Latest Research

Newsflash: The sun isn’t always to blame

When it comes to adolescent and young adult melanoma, leading experts say genetics and hormonal changes during puberty are often a factor. So while most kids face nothing worse than the stress of acne, others — like Claire — get adolescent melanoma.

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Hypothyroidism, puberty & melanoma

Hypo what? In a nutshell, hypothyroidism means the thyroid gland can’t make enough thyroid hormone to keep the body running normally. It can develop during puberty and has been linked to melanoma. Such was the case with Claire. This study, from MD Anderson, found that hypothyroidism can feed the development of melanoma cells.

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Pregnancy & Melanoma

More and more mommas-to-be are getting melanoma. According to new Cleveland Clinic research, women younger than 50 who are pregnant or have recently been pregnant are most at risk. So, what’s the deal? Researchers at the Cleveland Clinic found hormonal changes in pregnancy can be the culprit.

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Melanoma Can Develop Where the Sun Don’t Shine

Acral lentigimous melanoma (the type of melanoma that took Bob Marley’s life) can develop on the feet, under toenails and fingernails.

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Melanoma and Ethnicity: Melanoma Doesn’t Discriminate

It’s a common misconception that people with darker skin are immune to skin cancer. The truth is, while skin cancer and melanoma is more common among lighter-skinned people, it tends to be deadlier among people of color.

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UPF Plus SPF Saves Lives

Research shows you need sun protective clothing in addition to sunscreen to protect your skin from the sun. Consider it an excuse to go shopping.

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Women, Estrogen and Melanoma

Yet another study indicates melanoma is not always about the sun. Scientists are now investigating why women under 50 are proving to be at greater risk for melanoma.

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Melanoma can appear where you least expect it!

Research by Japanese scientists has found stress and damage caused by normal walking or running could be a risk factor for developing melanoma on the soles of the feet.

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When it comes to melanoma, thinner is better!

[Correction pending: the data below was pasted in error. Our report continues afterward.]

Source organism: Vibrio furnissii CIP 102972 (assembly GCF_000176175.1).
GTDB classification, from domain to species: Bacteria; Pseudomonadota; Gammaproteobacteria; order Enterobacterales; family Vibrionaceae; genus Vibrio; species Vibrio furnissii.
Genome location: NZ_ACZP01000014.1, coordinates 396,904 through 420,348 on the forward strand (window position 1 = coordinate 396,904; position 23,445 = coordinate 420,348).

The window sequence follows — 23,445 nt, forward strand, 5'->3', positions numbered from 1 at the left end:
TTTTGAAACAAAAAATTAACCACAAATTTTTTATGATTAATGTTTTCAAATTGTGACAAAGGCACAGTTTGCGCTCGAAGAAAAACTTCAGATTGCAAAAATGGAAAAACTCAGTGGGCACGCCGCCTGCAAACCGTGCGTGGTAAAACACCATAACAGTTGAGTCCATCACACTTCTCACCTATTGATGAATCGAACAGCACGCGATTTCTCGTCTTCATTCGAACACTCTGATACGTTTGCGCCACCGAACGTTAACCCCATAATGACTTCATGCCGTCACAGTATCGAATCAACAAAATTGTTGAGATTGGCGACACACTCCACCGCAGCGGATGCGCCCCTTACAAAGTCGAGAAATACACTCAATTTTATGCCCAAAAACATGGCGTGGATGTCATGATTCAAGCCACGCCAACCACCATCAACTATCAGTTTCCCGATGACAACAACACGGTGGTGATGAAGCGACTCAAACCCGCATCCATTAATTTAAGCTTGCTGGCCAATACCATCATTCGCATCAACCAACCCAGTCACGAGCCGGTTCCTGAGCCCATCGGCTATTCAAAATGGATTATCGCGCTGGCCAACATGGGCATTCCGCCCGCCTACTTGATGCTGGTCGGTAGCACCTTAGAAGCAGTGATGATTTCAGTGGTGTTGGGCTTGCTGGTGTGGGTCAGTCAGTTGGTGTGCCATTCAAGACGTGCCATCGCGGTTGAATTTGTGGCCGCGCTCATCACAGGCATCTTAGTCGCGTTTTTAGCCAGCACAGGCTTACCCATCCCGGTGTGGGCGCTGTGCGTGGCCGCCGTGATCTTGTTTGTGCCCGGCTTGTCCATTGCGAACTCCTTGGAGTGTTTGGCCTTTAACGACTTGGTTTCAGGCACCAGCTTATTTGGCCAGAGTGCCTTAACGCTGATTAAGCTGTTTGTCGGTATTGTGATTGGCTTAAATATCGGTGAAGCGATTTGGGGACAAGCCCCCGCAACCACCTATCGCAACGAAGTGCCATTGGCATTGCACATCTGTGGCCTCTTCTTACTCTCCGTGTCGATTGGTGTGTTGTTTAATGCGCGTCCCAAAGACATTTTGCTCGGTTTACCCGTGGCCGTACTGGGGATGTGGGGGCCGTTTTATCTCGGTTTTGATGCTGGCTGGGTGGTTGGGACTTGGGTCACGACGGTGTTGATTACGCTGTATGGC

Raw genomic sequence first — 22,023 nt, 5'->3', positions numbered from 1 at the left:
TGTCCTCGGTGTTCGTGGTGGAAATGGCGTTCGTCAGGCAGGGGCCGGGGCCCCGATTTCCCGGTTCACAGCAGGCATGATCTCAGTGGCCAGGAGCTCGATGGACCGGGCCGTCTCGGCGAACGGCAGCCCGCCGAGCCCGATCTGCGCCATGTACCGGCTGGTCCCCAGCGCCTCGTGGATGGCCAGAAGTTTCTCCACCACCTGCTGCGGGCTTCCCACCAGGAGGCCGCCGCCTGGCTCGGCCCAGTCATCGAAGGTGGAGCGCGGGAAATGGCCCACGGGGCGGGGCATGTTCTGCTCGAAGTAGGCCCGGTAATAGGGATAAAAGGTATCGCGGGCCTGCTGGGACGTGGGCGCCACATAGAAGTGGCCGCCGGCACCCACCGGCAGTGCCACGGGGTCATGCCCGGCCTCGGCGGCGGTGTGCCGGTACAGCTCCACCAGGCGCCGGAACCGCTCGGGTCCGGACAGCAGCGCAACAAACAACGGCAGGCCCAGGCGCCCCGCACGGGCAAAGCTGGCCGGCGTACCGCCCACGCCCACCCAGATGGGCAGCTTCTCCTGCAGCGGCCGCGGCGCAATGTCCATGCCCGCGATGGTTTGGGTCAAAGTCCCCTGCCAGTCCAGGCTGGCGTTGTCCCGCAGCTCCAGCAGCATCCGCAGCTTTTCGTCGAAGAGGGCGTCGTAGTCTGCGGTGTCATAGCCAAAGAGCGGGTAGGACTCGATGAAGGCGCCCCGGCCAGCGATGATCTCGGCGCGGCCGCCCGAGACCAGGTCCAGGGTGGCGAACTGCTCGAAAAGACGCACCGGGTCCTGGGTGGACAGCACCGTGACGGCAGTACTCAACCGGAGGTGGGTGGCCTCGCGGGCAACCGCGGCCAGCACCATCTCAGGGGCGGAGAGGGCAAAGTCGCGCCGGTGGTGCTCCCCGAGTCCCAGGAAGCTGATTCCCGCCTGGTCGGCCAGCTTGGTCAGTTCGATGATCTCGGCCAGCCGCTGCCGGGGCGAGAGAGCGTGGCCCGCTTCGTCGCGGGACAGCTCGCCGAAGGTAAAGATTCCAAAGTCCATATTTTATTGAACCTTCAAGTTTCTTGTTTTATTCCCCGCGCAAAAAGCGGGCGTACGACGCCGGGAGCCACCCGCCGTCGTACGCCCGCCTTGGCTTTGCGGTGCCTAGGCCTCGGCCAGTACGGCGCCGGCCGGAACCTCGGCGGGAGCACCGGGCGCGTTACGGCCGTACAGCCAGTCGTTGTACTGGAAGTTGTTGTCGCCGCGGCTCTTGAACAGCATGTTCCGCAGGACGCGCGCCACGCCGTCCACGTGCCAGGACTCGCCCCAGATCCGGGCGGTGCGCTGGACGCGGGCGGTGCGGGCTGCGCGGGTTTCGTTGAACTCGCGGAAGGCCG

Screening for skin cancer is essential in saving lives. The risk of dying of the disease is directly related to the thickness or depth of the melanoma. The longer a malignancy goes unnoticed, the thicker the melanoma grows and greater the risk of dying.

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Never let a doctor tell you that your child it too young to get melanoma.

A 2013 study published in the journal Pediatrics reports the number of diagnosis of melanoma in young people is on the rise by 2% each year in the U.S. It is estimated by The National Cancer Institute that some 500 children in the U.S. will be diagnosed with melanoma each year. Melanoma is also the second most common form of cancer for adolescents and young adults between 15 and 29 years old. A recent study from Johns Hopkins found young people with melanoma have a higher risk of invasive disease than adults.

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Why is melanoma misdiagnosed or overlooked in the young?

The signs of melanoma in young people are often overlooked as the disease presents very differently from those melanomas seen in adults. Melanomas in children and adolescents tend to be nodular lesions that grow thick, rather than broad in scope. The standard hallmarks of adult melanoma diagnosis, known in medicine as the ABCD’s of detection often do not apply. Thus, the melanomas are often overlooked or misdiagnosed as something as simple as warts, spitz nevi or other non threatening skin conditions.

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What are the signs of adolescent/pediatric melanoma?

Only a qualified professional who understands pediatric melanoma can make a diagnosis, but immediately have your child evaluated if you observe any of the following signs: (courtesy Melanoma Research Foundation)

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